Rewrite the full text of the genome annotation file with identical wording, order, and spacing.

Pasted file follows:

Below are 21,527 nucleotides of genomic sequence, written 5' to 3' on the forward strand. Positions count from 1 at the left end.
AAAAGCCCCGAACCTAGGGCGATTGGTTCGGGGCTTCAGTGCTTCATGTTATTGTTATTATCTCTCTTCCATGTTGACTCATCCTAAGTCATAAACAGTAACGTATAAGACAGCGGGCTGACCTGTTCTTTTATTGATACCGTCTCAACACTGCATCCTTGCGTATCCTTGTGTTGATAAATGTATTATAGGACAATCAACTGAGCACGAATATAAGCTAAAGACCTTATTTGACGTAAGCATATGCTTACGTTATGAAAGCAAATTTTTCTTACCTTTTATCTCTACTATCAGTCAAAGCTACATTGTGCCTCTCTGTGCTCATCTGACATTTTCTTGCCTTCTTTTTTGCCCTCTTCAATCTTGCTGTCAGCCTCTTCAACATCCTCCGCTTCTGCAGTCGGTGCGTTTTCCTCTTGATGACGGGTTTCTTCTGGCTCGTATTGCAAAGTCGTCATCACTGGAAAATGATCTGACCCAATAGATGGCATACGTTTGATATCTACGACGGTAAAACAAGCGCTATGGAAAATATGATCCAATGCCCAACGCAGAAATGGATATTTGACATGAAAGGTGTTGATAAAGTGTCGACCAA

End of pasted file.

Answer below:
Below are 21,527 nucleotides of genomic sequence, written 5' to 3' on the forward strand. Positions count from 1 at the left end.
AAAAGCCCCGAACCTAGGGCGATTGGTTCGGGGCTTCAGTGCTTCATGTTATTGTTATTATCTCTCTTCCATGTTGACTCATCCTAAGTCATAAACAGTAACGTATAAGACAGCGGGCTGACCTGTTCTTTTATTGATACCGTCTCAACACTGCATCCTTGCGTATCCTTGTGTTGATAAATGTATTATAGGACAATCAACTGAGCACGAATATAAGCTAAAGACCTTATTTGACGTAAGCATATGCTTACGTTATGAAAGCAAATTTTTCTTACCTTTTATCTCTACTATCAGTCAAAGCTACATTGTGCCTCTCTGTGCTCATCTGACATTTTCTTGCCTTCTTTTTTGCCCTCTTCAATCTTGCTGTCAGCCTCTTCAACATCCTCCGCTTCTGCAGTCGGTGCGTTTTCCTCTTGATGACGGGTTTCTTCTGGCTCGTATTGCAAAGTCGTCATCACTGGAAAATGATCTGACCCAATAGATGGCATACGTTTGATATCTACGACGGTAAAACAAGCGCTATGGAAAATATGATCCAATGCCCAACGCAGAAATGGATATTTGACATGAAAGGTGTTGATAAAGTGTCGACCAA